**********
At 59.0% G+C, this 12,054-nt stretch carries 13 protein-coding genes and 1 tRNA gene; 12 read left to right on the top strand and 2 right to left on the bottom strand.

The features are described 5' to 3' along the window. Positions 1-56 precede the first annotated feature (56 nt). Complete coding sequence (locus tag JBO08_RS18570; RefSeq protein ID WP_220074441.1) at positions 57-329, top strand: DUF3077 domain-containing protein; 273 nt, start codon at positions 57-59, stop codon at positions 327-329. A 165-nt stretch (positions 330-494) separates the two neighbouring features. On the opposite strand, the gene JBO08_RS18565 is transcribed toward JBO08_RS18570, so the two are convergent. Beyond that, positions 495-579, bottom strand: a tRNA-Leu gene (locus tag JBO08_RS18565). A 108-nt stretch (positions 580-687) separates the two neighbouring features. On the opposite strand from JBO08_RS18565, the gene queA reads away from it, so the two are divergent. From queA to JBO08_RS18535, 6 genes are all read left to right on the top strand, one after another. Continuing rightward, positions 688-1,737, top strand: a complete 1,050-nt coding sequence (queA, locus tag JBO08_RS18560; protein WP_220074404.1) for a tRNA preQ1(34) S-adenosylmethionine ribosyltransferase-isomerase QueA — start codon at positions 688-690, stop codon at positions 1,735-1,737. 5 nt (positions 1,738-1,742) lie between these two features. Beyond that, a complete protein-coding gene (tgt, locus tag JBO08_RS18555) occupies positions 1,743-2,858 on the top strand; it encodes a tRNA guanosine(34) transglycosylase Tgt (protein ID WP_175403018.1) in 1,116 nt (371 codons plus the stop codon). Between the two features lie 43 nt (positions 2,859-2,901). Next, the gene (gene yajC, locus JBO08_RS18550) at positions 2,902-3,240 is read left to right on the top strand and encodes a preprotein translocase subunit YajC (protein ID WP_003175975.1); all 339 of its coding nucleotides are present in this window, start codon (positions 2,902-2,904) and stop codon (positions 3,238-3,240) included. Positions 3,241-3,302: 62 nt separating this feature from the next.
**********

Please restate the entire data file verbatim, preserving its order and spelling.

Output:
At 59.0% G+C, this 12,054-nt stretch carries 13 protein-coding genes and 1 tRNA gene; 12 read left to right on the top strand and 2 right to left on the bottom strand.

The features are described 5' to 3' along the window. Positions 1-56 precede the first annotated feature (56 nt). Complete coding sequence (locus tag JBO08_RS18570; RefSeq protein ID WP_220074441.1) at positions 57-329, top strand: DUF3077 domain-containing protein; 273 nt, start codon at positions 57-59, stop codon at positions 327-329. A 165-nt stretch (positions 330-494) separates the two neighbouring features. On the opposite strand, the gene JBO08_RS18565 is transcribed toward JBO08_RS18570, so the two are convergent. Beyond that, positions 495-579, bottom strand: a tRNA-Leu gene (locus tag JBO08_RS18565). A 108-nt stretch (positions 580-687) separates the two neighbouring features. On the opposite strand from JBO08_RS18565, the gene queA reads away from it, so the two are divergent. From queA to JBO08_RS18535, 6 genes are all read left to right on the top strand, one after another. Continuing rightward, positions 688-1,737, top strand: a complete 1,050-nt coding sequence (queA, locus tag JBO08_RS18560; protein WP_220074404.1) for a tRNA preQ1(34) S-adenosylmethionine ribosyltransferase-isomerase QueA — start codon at positions 688-690, stop codon at positions 1,735-1,737. 5 nt (positions 1,738-1,742) lie between these two features. Beyond that, a complete protein-coding gene (tgt, locus tag JBO08_RS18555) occupies positions 1,743-2,858 on the top strand; it encodes a tRNA guanosine(34) transglycosylase Tgt (protein ID WP_175403018.1) in 1,116 nt (371 codons plus the stop codon). Between the two features lie 43 nt (positions 2,859-2,901). Next, the gene (gene yajC, locus JBO08_RS18550) at positions 2,902-3,240 is read left to right on the top strand and encodes a preprotein translocase subunit YajC (protein ID WP_003175975.1); all 339 of its coding nucleotides are present in this window, start codon (positions 2,902-2,904) and stop codon (positions 3,238-3,240) included. Positions 3,241-3,302: 62 nt separating this feature from the next.